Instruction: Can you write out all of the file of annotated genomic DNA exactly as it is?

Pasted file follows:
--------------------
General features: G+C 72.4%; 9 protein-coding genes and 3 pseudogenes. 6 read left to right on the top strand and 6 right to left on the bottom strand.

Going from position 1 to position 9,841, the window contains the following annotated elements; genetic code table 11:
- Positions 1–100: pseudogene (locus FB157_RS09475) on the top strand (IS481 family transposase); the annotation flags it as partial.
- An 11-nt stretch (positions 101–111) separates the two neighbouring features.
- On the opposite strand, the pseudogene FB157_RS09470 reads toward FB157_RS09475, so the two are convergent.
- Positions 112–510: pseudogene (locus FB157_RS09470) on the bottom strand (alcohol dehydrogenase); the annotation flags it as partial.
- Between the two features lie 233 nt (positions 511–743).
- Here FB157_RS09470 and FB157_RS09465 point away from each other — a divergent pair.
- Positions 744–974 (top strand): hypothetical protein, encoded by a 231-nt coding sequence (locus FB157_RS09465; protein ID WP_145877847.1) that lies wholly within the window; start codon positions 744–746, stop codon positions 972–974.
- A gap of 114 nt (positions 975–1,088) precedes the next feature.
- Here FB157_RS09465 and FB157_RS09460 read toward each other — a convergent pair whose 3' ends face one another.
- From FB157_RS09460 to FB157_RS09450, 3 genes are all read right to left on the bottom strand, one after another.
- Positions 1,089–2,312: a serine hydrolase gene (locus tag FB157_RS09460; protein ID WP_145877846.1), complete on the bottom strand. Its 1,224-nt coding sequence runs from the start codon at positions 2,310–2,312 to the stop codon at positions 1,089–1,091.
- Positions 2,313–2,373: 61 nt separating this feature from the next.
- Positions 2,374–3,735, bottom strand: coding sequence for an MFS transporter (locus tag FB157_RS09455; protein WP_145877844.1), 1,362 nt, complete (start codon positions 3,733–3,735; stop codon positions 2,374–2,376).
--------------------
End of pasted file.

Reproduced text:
General features: G+C 72.4%; 9 protein-coding genes and 3 pseudogenes. 6 read left to right on the top strand and 6 right to left on the bottom strand.

Going from position 1 to position 9,841, the window contains the following annotated elements; genetic code table 11:
- Positions 1–100: pseudogene (locus FB157_RS09475) on the top strand (IS481 family transposase); the annotation flags it as partial.
- An 11-nt stretch (positions 101–111) separates the two neighbouring features.
- On the opposite strand, the pseudogene FB157_RS09470 reads toward FB157_RS09475, so the two are convergent.
- Positions 112–510: pseudogene (locus FB157_RS09470) on the bottom strand (alcohol dehydrogenase); the annotation flags it as partial.
- Between the two features lie 233 nt (positions 511–743).
- Here FB157_RS09470 and FB157_RS09465 point away from each other — a divergent pair.
- Positions 744–974 (top strand): hypothetical protein, encoded by a 231-nt coding sequence (locus FB157_RS09465; protein ID WP_145877847.1) that lies wholly within the window; start codon positions 744–746, stop codon positions 972–974.
- A gap of 114 nt (positions 975–1,088) precedes the next feature.
- Here FB157_RS09465 and FB157_RS09460 read toward each other — a convergent pair whose 3' ends face one another.
- From FB157_RS09460 to FB157_RS09450, 3 genes are all read right to left on the bottom strand, one after another.
- Positions 1,089–2,312: a serine hydrolase gene (locus tag FB157_RS09460; protein ID WP_145877846.1), complete on the bottom strand. Its 1,224-nt coding sequence runs from the start codon at positions 2,310–2,312 to the stop codon at positions 1,089–1,091.
- Positions 2,313–2,373: 61 nt separating this feature from the next.
- Positions 2,374–3,735, bottom strand: coding sequence for an MFS transporter (locus tag FB157_RS09455; protein WP_145877844.1), 1,362 nt, complete (start codon positions 3,733–3,735; stop codon positions 2,374–2,376).